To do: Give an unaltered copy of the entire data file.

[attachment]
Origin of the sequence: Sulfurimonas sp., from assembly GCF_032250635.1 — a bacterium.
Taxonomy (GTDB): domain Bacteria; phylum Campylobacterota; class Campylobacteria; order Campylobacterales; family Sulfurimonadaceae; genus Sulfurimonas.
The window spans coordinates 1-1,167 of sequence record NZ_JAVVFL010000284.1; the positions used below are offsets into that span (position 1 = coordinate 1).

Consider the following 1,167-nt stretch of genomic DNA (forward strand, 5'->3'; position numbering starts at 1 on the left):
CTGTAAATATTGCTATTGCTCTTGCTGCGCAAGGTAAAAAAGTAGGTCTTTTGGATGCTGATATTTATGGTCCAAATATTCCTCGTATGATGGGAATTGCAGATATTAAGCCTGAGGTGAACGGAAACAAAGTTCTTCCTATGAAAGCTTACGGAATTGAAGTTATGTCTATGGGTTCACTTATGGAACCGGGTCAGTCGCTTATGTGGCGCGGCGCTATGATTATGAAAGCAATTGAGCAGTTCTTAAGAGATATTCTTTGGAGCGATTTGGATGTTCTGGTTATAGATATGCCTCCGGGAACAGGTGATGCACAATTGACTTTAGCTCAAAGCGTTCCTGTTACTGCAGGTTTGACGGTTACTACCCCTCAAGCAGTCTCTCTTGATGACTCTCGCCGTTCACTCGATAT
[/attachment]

Origin of the sequence: Sulfurimonas sp., from assembly GCF_032250635.1 — a bacterium.
Taxonomy (GTDB): domain Bacteria; phylum Campylobacterota; class Campylobacteria; order Campylobacterales; family Sulfurimonadaceae; genus Sulfurimonas.
The window spans coordinates 1-1,167 of sequence record NZ_JAVVFL010000284.1; the positions used below are offsets into that span (position 1 = coordinate 1).

Consider the following 1,167-nt stretch of genomic DNA (forward strand, 5'->3'; position numbering starts at 1 on the left):
CTGTAAATATTGCTATTGCTCTTGCTGCGCAAGGTAAAAAAGTAGGTCTTTTGGATGCTGATATTTATGGTCCAAATATTCCTCGTATGATGGGAATTGCAGATATTAAGCCTGAGGTGAACGGAAACAAAGTTCTTCCTATGAAAGCTTACGGAATTGAAGTTATGTCTATGGGTTCACTTATGGAACCGGGTCAGTCGCTTATGTGGCGCGGCGCTATGATTATGAAAGCAATTGAGCAGTTCTTAAGAGATATTCTTTGGAGCGATTTGGATGTTCTGGTTATAGATATGCCTCCGGGAACAGGTGATGCACAATTGACTTTAGCTCAAAGCGTTCCTGTTACTGCAGGTTTGACGGTTACTACCCCTCAAGCAGTCTCTCTTGATGACTCTCGCCGTTCACTCGATAT